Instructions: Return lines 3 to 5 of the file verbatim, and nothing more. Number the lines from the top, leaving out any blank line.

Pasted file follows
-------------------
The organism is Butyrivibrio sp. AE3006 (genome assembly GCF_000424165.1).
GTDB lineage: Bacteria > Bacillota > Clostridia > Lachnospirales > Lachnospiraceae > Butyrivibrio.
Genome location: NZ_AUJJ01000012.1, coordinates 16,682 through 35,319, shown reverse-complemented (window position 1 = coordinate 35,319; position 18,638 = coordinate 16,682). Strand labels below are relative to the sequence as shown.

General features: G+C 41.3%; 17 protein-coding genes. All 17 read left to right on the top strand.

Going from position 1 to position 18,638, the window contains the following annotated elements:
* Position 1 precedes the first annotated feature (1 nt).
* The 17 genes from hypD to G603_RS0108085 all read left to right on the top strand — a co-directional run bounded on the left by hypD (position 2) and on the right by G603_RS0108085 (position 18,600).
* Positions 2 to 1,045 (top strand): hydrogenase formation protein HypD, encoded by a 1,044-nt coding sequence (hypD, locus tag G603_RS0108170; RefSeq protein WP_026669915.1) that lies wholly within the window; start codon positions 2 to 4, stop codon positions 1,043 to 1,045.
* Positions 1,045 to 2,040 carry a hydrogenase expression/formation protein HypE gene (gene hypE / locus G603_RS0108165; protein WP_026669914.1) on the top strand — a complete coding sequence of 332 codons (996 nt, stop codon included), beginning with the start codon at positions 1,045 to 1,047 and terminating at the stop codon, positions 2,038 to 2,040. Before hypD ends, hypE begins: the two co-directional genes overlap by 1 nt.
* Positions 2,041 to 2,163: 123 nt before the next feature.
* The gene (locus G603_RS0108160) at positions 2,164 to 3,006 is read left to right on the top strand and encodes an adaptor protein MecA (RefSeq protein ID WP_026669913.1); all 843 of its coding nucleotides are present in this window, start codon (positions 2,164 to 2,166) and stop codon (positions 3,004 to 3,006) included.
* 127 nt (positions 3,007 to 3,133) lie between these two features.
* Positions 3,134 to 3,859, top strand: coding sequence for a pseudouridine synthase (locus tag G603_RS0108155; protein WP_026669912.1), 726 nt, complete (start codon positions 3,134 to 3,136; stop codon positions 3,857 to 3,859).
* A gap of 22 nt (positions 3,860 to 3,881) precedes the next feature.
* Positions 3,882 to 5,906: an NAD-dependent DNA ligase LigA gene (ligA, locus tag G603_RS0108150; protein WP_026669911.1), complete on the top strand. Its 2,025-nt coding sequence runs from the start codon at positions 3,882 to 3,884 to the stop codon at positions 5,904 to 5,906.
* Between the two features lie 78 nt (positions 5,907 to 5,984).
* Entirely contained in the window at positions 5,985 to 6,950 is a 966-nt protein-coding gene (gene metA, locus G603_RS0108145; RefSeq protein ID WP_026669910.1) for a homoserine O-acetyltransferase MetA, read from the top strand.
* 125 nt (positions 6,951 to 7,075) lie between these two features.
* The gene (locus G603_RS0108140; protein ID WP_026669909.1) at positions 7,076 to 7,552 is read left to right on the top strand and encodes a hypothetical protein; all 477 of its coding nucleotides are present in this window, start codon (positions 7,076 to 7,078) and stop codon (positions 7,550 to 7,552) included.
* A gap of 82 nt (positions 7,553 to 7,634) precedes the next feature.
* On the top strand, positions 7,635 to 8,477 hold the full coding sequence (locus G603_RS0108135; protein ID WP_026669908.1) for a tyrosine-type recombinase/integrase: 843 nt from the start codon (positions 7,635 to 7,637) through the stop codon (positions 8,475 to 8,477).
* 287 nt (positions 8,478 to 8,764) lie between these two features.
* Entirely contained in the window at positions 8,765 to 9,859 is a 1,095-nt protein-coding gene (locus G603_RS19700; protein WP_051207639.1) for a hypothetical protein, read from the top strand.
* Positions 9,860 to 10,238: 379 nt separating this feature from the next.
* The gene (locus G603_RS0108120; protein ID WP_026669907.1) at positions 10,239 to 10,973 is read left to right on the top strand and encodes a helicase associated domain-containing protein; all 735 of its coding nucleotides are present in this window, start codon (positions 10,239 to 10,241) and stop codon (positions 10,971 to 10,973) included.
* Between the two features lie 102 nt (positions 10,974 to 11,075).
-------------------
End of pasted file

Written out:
Genome location: NZ_AUJJ01000012.1, coordinates 16,682 through 35,319, shown reverse-complemented (window position 1 = coordinate 35,319; position 18,638 = coordinate 16,682). Strand labels below are relative to the sequence as shown.

General features: G+C 41.3%; 17 protein-coding genes. All 17 read left to right on the top strand.

Going from position 1 to position 18,638, the window contains the following annotated elements: